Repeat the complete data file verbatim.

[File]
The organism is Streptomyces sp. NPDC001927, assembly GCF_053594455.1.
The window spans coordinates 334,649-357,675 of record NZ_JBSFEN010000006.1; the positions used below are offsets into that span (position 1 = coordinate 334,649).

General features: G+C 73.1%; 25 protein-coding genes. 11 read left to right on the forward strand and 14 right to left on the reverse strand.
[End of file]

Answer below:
The organism is Streptomyces sp. NPDC001927, assembly GCF_053594455.1.
The window spans coordinates 334,649-357,675 of record NZ_JBSFEN010000006.1; the positions used below are offsets into that span (position 1 = coordinate 334,649).

General features: G+C 73.1%; 25 protein-coding genes. 11 read left to right on the forward strand and 14 right to left on the reverse strand.